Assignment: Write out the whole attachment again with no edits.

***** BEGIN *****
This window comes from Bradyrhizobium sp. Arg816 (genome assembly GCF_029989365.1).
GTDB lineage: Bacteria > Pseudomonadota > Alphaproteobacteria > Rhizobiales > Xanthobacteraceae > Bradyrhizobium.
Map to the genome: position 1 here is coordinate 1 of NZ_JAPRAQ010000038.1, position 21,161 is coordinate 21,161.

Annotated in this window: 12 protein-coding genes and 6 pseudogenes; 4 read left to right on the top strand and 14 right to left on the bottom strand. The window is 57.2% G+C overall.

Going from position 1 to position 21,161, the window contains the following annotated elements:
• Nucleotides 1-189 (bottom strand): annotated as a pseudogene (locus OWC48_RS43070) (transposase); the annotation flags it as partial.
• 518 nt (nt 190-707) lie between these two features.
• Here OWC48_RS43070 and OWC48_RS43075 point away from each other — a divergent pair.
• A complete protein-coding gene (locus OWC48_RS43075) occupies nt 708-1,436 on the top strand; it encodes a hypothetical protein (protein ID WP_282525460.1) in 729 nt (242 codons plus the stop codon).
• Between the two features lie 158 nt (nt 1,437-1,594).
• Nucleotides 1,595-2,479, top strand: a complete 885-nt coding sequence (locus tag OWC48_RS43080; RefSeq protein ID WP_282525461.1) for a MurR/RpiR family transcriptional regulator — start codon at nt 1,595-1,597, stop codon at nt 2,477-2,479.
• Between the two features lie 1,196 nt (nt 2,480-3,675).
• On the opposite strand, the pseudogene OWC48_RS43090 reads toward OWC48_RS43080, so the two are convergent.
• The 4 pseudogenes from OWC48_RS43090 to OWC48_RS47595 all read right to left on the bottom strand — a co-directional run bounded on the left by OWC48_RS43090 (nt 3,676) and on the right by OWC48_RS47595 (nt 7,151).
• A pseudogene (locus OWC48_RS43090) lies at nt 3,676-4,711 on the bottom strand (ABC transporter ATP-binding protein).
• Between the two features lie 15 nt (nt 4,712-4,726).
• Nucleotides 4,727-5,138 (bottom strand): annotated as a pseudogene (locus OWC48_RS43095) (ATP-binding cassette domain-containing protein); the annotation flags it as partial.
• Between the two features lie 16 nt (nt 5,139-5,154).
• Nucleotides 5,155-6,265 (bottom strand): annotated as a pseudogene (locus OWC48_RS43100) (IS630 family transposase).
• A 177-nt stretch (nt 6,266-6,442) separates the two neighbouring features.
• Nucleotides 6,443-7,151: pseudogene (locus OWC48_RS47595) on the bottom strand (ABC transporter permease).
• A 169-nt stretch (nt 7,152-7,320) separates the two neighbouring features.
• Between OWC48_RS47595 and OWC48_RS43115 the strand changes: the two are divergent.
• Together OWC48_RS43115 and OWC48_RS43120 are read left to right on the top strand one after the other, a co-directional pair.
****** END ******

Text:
This window comes from Bradyrhizobium sp. Arg816 (genome assembly GCF_029989365.1).
GTDB lineage: Bacteria > Pseudomonadota > Alphaproteobacteria > Rhizobiales > Xanthobacteraceae > Bradyrhizobium.
Map to the genome: position 1 here is coordinate 1 of NZ_JAPRAQ010000038.1, position 21,161 is coordinate 21,161.

Annotated in this window: 12 protein-coding genes and 6 pseudogenes; 4 read left to right on the top strand and 14 right to left on the bottom strand. The window is 57.2% G+C overall.

Going from position 1 to position 21,161, the window contains the following annotated elements:
• Nucleotides 1-189 (bottom strand): annotated as a pseudogene (locus OWC48_RS43070) (transposase); the annotation flags it as partial.
• 518 nt (nt 190-707) lie between these two features.
• Here OWC48_RS43070 and OWC48_RS43075 point away from each other — a divergent pair.
• A complete protein-coding gene (locus OWC48_RS43075) occupies nt 708-1,436 on the top strand; it encodes a hypothetical protein (protein ID WP_282525460.1) in 729 nt (242 codons plus the stop codon).
• Between the two features lie 158 nt (nt 1,437-1,594).
• Nucleotides 1,595-2,479, top strand: a complete 885-nt coding sequence (locus tag OWC48_RS43080; RefSeq protein ID WP_282525461.1) for a MurR/RpiR family transcriptional regulator — start codon at nt 1,595-1,597, stop codon at nt 2,477-2,479.
• Between the two features lie 1,196 nt (nt 2,480-3,675).
• On the opposite strand, the pseudogene OWC48_RS43090 reads toward OWC48_RS43080, so the two are convergent.
• The 4 pseudogenes from OWC48_RS43090 to OWC48_RS47595 all read right to left on the bottom strand — a co-directional run bounded on the left by OWC48_RS43090 (nt 3,676) and on the right by OWC48_RS47595 (nt 7,151).
• A pseudogene (locus OWC48_RS43090) lies at nt 3,676-4,711 on the bottom strand (ABC transporter ATP-binding protein).
• Between the two features lie 15 nt (nt 4,712-4,726).
• Nucleotides 4,727-5,138 (bottom strand): annotated as a pseudogene (locus OWC48_RS43095) (ATP-binding cassette domain-containing protein); the annotation flags it as partial.
• Between the two features lie 16 nt (nt 5,139-5,154).
• Nucleotides 5,155-6,265 (bottom strand): annotated as a pseudogene (locus OWC48_RS43100) (IS630 family transposase).
• A 177-nt stretch (nt 6,266-6,442) separates the two neighbouring features.
• Nucleotides 6,443-7,151: pseudogene (locus OWC48_RS47595) on the bottom strand (ABC transporter permease).
• A 169-nt stretch (nt 7,152-7,320) separates the two neighbouring features.
• Between OWC48_RS47595 and OWC48_RS43115 the strand changes: the two are divergent.
• Together OWC48_RS43115 and OWC48_RS43120 are read left to right on the top strand one after the other, a co-directional pair.